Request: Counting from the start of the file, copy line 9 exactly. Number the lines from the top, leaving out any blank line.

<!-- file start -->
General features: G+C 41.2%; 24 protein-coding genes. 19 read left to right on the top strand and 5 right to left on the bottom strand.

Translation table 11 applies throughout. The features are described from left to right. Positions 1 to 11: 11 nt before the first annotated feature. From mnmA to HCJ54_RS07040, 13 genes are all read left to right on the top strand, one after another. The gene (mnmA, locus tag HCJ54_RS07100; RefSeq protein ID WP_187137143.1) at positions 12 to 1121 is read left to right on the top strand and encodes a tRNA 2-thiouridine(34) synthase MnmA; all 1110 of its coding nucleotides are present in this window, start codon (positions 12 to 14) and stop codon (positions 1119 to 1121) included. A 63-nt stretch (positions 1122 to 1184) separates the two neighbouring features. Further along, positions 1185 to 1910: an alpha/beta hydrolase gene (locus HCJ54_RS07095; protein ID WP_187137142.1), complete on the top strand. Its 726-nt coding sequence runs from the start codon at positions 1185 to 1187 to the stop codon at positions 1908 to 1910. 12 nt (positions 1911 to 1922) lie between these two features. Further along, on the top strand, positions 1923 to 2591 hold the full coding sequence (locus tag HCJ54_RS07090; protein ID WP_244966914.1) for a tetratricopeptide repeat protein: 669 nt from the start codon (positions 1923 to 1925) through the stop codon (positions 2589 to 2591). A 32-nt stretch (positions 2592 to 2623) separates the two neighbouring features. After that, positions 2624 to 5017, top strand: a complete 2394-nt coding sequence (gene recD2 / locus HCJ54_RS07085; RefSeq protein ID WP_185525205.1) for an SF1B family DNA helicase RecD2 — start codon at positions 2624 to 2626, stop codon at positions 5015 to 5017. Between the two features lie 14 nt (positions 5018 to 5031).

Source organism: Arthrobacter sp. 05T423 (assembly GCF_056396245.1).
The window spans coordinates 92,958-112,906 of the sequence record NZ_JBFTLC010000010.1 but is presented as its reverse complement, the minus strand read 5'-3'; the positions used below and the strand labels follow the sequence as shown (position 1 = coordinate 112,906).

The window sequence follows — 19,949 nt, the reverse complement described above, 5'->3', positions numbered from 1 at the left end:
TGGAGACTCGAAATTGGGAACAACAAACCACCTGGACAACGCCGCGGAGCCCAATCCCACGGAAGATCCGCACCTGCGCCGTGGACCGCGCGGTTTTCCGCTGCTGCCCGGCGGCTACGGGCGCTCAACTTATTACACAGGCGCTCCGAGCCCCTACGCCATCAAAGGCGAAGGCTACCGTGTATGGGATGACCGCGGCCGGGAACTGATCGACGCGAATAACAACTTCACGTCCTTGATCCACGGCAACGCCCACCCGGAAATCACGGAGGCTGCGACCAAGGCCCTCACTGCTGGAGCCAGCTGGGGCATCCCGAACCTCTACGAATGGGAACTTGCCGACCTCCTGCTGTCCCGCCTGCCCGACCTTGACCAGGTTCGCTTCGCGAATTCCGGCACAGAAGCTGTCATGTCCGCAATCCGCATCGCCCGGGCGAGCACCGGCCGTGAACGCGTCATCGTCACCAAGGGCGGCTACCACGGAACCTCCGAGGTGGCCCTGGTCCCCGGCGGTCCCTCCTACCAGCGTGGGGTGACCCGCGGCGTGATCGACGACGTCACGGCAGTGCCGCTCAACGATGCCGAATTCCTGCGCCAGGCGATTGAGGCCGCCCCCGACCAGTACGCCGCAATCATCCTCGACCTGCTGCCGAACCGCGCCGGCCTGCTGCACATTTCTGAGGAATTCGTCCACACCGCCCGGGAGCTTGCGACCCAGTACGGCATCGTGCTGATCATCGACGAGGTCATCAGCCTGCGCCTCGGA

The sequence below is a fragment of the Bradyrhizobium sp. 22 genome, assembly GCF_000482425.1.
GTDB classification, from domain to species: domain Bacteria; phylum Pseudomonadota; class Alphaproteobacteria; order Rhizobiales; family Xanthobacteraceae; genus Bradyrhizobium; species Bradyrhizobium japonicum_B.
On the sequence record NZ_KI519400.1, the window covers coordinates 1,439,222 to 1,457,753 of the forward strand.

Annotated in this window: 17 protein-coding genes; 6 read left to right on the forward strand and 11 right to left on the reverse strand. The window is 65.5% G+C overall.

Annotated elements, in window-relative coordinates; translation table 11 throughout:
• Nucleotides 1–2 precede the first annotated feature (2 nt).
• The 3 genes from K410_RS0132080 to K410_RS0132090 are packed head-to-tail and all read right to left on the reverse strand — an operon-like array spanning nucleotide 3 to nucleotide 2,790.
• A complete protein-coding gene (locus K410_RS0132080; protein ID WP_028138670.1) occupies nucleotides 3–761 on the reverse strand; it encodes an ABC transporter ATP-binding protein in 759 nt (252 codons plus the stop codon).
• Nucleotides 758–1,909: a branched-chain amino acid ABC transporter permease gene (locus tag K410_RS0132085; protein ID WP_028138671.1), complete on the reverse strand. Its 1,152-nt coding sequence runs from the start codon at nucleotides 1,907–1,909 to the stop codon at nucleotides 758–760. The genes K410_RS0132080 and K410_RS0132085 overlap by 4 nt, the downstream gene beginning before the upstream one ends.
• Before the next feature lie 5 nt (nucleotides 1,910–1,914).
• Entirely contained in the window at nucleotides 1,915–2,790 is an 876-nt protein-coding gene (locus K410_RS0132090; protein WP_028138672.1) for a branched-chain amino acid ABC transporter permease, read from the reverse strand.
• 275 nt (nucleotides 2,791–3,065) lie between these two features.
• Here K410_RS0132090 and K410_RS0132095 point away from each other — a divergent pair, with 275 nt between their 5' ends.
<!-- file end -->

On the sequence record NZ_KI519400.1, the window covers coordinates 1,439,222 to 1,457,753 of the forward strand.